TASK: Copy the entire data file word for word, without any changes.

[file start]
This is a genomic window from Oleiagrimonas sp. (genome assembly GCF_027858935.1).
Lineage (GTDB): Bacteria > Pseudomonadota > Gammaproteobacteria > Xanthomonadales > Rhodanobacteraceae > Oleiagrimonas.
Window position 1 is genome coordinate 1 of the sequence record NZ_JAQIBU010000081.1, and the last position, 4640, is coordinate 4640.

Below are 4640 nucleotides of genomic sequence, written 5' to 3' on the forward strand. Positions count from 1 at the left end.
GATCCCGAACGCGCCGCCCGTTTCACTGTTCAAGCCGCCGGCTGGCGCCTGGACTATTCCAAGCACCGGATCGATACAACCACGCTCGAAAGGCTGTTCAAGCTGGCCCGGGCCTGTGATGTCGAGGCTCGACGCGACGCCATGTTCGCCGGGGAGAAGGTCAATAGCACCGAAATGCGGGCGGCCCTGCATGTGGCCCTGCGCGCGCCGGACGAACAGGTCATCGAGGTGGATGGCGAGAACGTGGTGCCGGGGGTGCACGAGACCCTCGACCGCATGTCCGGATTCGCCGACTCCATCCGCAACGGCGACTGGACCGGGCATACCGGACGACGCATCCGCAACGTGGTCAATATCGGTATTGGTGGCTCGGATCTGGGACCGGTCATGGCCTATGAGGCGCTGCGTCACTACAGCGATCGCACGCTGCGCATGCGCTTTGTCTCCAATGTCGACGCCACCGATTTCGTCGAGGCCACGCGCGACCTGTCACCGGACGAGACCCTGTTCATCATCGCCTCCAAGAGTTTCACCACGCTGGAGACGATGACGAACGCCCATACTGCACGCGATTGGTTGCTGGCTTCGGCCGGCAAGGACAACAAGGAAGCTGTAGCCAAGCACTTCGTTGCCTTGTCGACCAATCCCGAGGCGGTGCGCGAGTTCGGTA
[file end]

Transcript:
This is a genomic window from Oleiagrimonas sp. (genome assembly GCF_027858935.1).
Lineage (GTDB): Bacteria > Pseudomonadota > Gammaproteobacteria > Xanthomonadales > Rhodanobacteraceae > Oleiagrimonas.
Window position 1 is genome coordinate 1 of the sequence record NZ_JAQIBU010000081.1, and the last position, 4640, is coordinate 4640.

Below are 4640 nucleotides of genomic sequence, written 5' to 3' on the forward strand. Positions count from 1 at the left end.
GATCCCGAACGCGCCGCCCGTTTCACTGTTCAAGCCGCCGGCTGGCGCCTGGACTATTCCAAGCACCGGATCGATACAACCACGCTCGAAAGGCTGTTCAAGCTGGCCCGGGCCTGTGATGTCGAGGCTCGACGCGACGCCATGTTCGCCGGGGAGAAGGTCAATAGCACCGAAATGCGGGCGGCCCTGCATGTGGCCCTGCGCGCGCCGGACGAACAGGTCATCGAGGTGGATGGCGAGAACGTGGTGCCGGGGGTGCACGAGACCCTCGACCGCATGTCCGGATTCGCCGACTCCATCCGCAACGGCGACTGGACCGGGCATACCGGACGACGCATCCGCAACGTGGTCAATATCGGTATTGGTGGCTCGGATCTGGGACCGGTCATGGCCTATGAGGCGCTGCGTCACTACAGCGATCGCACGCTGCGCATGCGCTTTGTCTCCAATGTCGACGCCACCGATTTCGTCGAGGCCACGCGCGACCTGTCACCGGACGAGACCCTGTTCATCATCGCCTCCAAGAGTTTCACCACGCTGGAGACGATGACGAACGCCCATACTGCACGCGATTGGTTGCTGGCTTCGGCCGGCAAGGACAACAAGGAAGCTGTAGCCAAGCACTTCGTTGCCTTGTCGACCAATCCCGAGGCGGTGCGCGAGTTCGGTA